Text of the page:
What I REALLY don't want to be when I grow up is a school board member struggling with the necessity of closing a school.

A couple of Salt Lake districts have come upon hard times in their quest to comply with state directives to either use their buildings to 70 percent capacity, close them or face financial penalties.The prospects of losing part of a district's state money at a time when budgets are withering is untenable, so they're left with the alternative - closing buildings that aren't being used efficiently.

Everyone who reads a newspaper or listens to the electronic media is aware of the longstanding painful process that has ripped Salt Lake District apart. A community schism has developed that could be felt for years if it is not resolved.

The closure of South High School - which was under discussion because of declining enrollment even before the state passed its edict - and division of its students among other district high schools either created or heightened discontent. Animosities have rippled out in widening rings to many areas of the district's superintendent, management and operations.

Unless the district settles its differences and refocuses its energies on the business of creating the strongest possible education program for its students, those students could be the losers.

Granite District has had dissension on a smaller scale as it prepares to close a school on its east side. The school in all likelihood will be East Mill Creek, and parents in that neighborhood have grudgingly accepted the fact.

The question that would challenge the wisdom and courage of Solomon is how to accommodate the school's children in other area schools. The district is faced with a number of alternatives, each one of which is unpalatable to one group of parents or another.

Either Canyon Rim or Upland Terrace - both within easy distance of the East Mill Creek neighborhood - can absorb the displaced students. But the East Mill Creek parents have dug in their heels to oppose the Canyon Rim option because it would require their children to cross 33rd South - a six-lane highway they refer to as "the Berlin Wall."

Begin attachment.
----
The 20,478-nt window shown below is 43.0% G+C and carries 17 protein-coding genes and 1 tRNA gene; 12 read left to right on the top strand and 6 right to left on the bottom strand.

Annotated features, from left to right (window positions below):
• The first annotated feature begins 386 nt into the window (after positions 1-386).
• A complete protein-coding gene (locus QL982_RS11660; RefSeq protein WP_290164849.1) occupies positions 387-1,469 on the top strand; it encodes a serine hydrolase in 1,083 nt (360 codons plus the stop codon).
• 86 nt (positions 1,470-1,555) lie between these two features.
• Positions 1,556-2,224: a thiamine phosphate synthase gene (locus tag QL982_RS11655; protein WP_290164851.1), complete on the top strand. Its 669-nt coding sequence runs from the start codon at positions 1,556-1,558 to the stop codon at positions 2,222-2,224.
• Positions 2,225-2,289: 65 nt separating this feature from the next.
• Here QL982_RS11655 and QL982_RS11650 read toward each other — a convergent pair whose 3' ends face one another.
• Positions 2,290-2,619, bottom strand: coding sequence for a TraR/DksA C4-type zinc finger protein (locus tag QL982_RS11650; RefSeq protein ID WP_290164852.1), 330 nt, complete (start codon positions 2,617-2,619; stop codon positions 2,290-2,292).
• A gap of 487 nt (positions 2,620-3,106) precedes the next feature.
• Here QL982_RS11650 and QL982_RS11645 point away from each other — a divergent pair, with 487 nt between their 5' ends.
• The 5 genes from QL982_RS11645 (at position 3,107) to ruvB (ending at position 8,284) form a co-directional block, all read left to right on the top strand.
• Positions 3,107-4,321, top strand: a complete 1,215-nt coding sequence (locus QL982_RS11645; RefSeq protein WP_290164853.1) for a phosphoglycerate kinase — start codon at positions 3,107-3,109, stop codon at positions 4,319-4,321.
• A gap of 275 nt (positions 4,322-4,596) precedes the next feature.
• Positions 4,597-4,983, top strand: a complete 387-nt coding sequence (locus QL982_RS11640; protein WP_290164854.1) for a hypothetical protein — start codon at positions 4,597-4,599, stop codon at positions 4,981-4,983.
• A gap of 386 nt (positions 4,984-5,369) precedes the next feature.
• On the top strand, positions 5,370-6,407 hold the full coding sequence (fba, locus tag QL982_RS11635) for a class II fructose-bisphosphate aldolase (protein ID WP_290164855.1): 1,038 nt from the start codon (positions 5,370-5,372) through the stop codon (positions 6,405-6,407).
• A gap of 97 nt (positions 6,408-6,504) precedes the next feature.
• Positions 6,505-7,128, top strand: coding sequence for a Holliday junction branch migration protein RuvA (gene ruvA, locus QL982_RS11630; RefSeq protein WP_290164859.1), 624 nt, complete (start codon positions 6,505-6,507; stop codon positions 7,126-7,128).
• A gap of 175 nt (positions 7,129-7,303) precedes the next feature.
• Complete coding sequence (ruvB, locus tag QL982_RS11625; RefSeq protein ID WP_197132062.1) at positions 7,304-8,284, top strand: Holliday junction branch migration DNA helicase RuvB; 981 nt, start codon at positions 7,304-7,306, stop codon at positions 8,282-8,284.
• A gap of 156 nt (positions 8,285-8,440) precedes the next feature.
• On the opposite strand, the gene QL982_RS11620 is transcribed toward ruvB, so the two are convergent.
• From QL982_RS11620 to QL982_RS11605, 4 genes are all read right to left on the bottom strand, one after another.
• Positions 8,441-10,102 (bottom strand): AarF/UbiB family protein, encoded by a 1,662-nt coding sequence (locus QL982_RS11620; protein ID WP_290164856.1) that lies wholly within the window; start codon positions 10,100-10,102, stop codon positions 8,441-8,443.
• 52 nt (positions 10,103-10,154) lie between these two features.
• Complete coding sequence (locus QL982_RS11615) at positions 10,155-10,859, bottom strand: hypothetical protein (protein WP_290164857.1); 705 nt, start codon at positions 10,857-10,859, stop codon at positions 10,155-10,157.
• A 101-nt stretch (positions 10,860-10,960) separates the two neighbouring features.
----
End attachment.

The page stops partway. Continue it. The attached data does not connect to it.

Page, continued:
Several children have been killed on the street already. Students south of 33rd attending Canyon Rim would face increased temptations to cross as they developed friendships across the line and became involved in before and after school activities.

So, you say, the solution is simple. Send them to Upland Terrace. Good idea, perhaps, but that option would mean about 150 kids who now are bused to that eastside school from the area of 39th South and Seventh West (there they have no neighborhood school of their own) would have to be relocated to make room for the East Mill Creek students.

The proposal is to bus the westside students to Canyon Rim instead. Parents of the bused students object that they have been at Upland Terrace for 18 years and should have some consideration as an integral part of that school's student body.

Put them on the scales of justice - the safety interests of the East Mill Creek students and the historic problems of the Valley Center neighborhood - and what you get is a wash.

The simple fact is that the Granite District must choose among the alternatives during its July 5 meeting. Whichever way board members tilt, someone is going to be hurt and angry.

The trick, however, is for the various interests to determine before the fact that the district's decision will not cause the affected neighborhoods to disintegrate into the kind of factionism that continues to cause turmoil in the Salt Lake District.

If disappointed parents can graciously swallow their hurts, put a good front on an un-ideal situation and let children know that they support the district in its decision, the kids will quickly adapt to their new circumstances and school will go on as usual.

Let's not have another long-term, disruptive and counterproductive donnybrook over a school closure.

Meanwhile, I'll go home and thank whatever powers that be that I don't serve on either the Salt Lake or Granite board.